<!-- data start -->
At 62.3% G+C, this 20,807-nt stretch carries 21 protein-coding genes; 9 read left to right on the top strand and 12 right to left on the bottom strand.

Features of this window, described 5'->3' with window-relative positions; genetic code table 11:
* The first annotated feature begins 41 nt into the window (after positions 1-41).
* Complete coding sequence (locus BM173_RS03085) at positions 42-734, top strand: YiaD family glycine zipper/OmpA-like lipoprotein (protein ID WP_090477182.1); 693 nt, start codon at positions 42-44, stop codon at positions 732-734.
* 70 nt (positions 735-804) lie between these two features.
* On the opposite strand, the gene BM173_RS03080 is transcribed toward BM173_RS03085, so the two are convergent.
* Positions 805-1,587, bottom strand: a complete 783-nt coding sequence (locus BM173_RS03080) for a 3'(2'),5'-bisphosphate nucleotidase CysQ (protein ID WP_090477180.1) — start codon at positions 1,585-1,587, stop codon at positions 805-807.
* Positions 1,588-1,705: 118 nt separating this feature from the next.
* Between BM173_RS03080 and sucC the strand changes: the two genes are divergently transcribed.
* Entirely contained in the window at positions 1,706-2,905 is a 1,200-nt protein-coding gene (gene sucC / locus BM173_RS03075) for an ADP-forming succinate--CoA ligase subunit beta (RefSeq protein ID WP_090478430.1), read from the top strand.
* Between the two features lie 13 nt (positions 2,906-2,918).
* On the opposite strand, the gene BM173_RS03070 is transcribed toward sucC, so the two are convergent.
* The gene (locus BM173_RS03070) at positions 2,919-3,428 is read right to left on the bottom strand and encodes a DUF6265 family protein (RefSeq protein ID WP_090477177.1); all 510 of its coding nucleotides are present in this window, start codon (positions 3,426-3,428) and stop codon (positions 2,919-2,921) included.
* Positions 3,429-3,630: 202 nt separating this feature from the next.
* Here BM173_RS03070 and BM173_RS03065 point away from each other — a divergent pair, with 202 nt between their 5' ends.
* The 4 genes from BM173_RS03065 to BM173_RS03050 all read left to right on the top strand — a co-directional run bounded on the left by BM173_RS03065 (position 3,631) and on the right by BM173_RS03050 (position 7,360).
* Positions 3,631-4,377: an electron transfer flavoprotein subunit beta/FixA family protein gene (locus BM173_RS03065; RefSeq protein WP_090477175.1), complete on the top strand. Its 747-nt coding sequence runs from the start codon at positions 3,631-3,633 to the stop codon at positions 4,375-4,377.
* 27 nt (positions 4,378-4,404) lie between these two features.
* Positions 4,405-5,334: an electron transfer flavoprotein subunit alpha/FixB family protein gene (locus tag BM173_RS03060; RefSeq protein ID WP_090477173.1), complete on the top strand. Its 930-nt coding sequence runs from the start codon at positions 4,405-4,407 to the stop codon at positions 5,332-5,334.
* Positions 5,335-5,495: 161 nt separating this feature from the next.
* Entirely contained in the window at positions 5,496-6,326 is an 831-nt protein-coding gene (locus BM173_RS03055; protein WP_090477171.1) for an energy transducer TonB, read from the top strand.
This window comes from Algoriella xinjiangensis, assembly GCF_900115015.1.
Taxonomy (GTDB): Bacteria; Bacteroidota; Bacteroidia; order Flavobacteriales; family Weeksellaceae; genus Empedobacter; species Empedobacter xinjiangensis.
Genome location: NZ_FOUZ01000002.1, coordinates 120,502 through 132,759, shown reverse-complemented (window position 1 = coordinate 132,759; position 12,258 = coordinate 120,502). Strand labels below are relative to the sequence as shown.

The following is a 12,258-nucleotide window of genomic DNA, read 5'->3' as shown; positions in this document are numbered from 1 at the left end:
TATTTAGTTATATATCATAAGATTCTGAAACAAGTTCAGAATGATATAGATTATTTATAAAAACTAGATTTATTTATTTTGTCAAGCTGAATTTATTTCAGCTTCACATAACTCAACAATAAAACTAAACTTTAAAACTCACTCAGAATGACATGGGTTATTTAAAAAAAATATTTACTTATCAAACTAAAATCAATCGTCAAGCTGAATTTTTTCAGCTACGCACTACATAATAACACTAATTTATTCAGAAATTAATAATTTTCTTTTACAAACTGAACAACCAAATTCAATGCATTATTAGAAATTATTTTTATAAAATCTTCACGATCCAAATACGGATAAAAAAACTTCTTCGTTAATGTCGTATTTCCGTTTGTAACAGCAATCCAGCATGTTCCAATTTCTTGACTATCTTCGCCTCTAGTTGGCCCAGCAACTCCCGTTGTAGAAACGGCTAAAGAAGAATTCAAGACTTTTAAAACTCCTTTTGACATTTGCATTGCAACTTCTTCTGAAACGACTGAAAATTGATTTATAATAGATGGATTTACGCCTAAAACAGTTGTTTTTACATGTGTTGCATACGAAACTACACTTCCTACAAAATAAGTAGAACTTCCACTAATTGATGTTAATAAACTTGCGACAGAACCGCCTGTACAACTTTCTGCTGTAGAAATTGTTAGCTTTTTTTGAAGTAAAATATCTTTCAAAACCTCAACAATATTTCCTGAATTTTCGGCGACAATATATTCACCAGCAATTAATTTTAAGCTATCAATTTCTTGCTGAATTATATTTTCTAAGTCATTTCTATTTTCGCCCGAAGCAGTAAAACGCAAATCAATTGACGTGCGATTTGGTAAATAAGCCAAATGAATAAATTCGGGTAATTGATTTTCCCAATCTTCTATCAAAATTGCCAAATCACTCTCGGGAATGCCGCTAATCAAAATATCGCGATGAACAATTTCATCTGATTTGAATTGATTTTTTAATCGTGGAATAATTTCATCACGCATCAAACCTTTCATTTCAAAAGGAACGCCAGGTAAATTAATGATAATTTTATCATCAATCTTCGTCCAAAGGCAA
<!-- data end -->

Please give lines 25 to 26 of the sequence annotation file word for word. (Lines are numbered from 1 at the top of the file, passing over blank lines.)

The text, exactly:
The following is a 12,258-nucleotide window of genomic DNA, read 5'->3' as shown; positions in this document are numbered from 1 at the left end:
TATTTAGTTATATATCATAAGATTCTGAAACAAGTTCAGAATGATATAGATTATTTATAAAAACTAGATTTATTTATTTTGTCAAGCTGAATTTATTTCAGCTTCACATAACTCAACAATAAAACTAAACTTTAAAACTCACTCAGAATGACATGGGTTATTTAAAAAAAATATTTACTTATCAAACTAAAATCAATCGTCAAGCTGAATTTTTTCAGCTACGCACTACATAATAACACTAATTTATTCAGAAATTAATAATTTTCTTTTACAAACTGAACAACCAAATTCAATGCATTATTAGAAATTATTTTTATAAAATCTTCACGATCCAAATACGGATAAAAAAACTTCTTCGTTAATGTCGTATTTCCGTTTGTAACAGCAATCCAGCATGTTCCAATTTCTTGACTATCTTCGCCTCTAGTTGGCCCAGCAACTCCCGTTGTAGAAACGGCTAAAGAAGAATTCAAGACTTTTAAAACTCCTTTTGACATTTGCATTGCAACTTCTTCTGAAACGACTGAAAATTGATTTATAATAGATGGATTTACGCCTAAAACAGTTGTTTTTACATGTGTTGCATACGAAACTACACTTCCTACAAAATAAGTAGAACTTCCACTAATTGATGTTAATAAACTTGCGACAGAACCGCCTGTACAACTTTCTGCTGTAGAAATTGTTAGCTTTTTTTGAAGTAAAATATCTTTCAAAACCTCAACAATATTTCCTGAATTTTCGGCGACAATATATTCACCAGCAATTAATTTTAAGCTATCAATTTCTTGCTGAATTATATTTTCTAAGTCATTTCTATTTTCGCCCGAAGCAGTAAAACGCAAATCAATTGACGTGCGATTTGGTAAATAAGCCAAATGAATAAATTCGGGTAATTGATTTTCCCAATCTTCTATCAAAATTGCCAAATCACTCTCGGGAATGCCGCTAATCAAAATATCGCGATGAACAATTTCATCTGATTTGAATTGATTTTTTAATCGTGGAATAATTTCATCACGCATCAAACCTTTCATTTCAAAAGGAACGCCAGGTAAATTAATGATAATTTTATCATCAATCTTCGTCCAAAGGCAA